Green Market Research anyone?
|Chalmers tekniska högskola / Institutionen för energi och miljö
|Chalmers University of Technology / Department of Energy and Environment
|The interest towards green products and services can be tracked back to the late 1980’s. Since then, being environmentally friendly became a trendy characteristic that the public associated with products of a certain nature, some sort of a products’ limited elite (considering also the general idea of green products being more expensive than traditional ones) that in general did not find its way into the everyday shopping habits. Today, green products are not just limited ones that consumers can find on the supermarket shelves. It is much more than organic vegetables and environmentally friendly detergents; today consumers can choose green cars, green energy bills, green clothes and green holidays. Today, being green is much more about a life style choice. Because of this, one would expect companies to monitor and investigate regularly the green market and green consumers to be constantly up to date about trends, wants, needs and requests of the green world. One would in practice expect companies to carry out green marker research, especially those companies that show a strong green interest or market green products. One would also expect that the current practice of green market research had gone through a revision process that follows the evolution of the green populace, and is thus more suitable to the current trends. The aim of this thesis was indeed to understand if: • the current green marketing wave is based on a better, more reliable and focused green market research (or any at all) • market research practice generates valuable information for companies and for what purpose the outcomes are employed The study conduced on a sample of eight companies belonging to different industrial sectors showed that the practice of green market research is after all still approximate and companies do not seem to have better information than in the past about consumers’ green interests, purchasing behaviour and marketplaces. After monitoring the practice of green market research within the companies of the sample, it was possible to provide some major conclusions. Firstly, green market research practice is still very limited in industry; it is not yet a common practice even in green companies. The reasons for not carrying out green market research range from disinterest to budget restraints, but, most interestingly, it seems that companies do not carry out green market research unless they can see a green interest in consumers; a preconception that should be avoided. Secondly, it seems that companies marketing green goods and using green marketing as a form of communication might be more interested than others in carrying out green market research, as they are more sensitive to green information generated from the market. Thirdly, the data collected through green market research is usually used by the whole company for different purposes, ranging from product development to marketing communication strategy. Finally, the thesis concludes that in general it would be good practice for companies to invest more and consciously in green market research in order to come prepared to the short term and long term future green market developments.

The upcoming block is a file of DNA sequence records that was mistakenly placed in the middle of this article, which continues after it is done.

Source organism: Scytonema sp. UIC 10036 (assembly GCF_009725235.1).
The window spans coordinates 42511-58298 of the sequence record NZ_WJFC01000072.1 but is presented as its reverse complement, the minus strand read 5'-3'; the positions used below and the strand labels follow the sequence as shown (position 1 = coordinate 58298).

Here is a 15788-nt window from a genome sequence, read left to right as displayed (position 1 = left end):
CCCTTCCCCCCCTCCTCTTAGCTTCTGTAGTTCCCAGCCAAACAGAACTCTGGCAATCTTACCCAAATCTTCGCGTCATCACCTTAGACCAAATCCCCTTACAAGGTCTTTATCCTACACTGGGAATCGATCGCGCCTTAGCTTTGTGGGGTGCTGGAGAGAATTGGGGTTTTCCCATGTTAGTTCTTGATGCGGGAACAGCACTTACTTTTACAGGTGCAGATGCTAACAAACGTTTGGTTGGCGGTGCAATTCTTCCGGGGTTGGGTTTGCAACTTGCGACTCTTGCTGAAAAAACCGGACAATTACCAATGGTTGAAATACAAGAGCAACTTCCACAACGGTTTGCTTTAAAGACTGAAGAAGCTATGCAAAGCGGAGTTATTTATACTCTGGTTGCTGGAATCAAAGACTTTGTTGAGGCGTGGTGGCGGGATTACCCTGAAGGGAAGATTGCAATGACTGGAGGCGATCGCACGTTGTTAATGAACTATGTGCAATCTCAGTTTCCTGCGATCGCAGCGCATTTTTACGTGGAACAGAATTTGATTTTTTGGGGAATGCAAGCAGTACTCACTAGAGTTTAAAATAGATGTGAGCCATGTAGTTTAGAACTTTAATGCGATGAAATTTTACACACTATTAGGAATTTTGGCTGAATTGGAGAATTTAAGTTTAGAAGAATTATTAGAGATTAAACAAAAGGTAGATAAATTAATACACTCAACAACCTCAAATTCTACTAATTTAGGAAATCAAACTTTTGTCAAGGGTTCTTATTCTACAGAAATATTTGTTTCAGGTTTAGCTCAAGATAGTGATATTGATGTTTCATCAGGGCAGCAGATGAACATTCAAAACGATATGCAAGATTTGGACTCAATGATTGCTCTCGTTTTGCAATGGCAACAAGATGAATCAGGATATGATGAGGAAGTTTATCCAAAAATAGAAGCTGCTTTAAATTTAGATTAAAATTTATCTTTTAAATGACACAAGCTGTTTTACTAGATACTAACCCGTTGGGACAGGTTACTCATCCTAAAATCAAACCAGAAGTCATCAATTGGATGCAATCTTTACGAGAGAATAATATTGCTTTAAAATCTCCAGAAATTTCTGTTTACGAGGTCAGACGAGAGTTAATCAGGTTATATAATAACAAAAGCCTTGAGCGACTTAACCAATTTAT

|Report - Division of Environmental Systems Analysis, Chalmers University of Technology : 2008:13
|Green Market Research anyone?
|Examensarbete för masterexamen
|Industrial ecology (MPTSE), MSc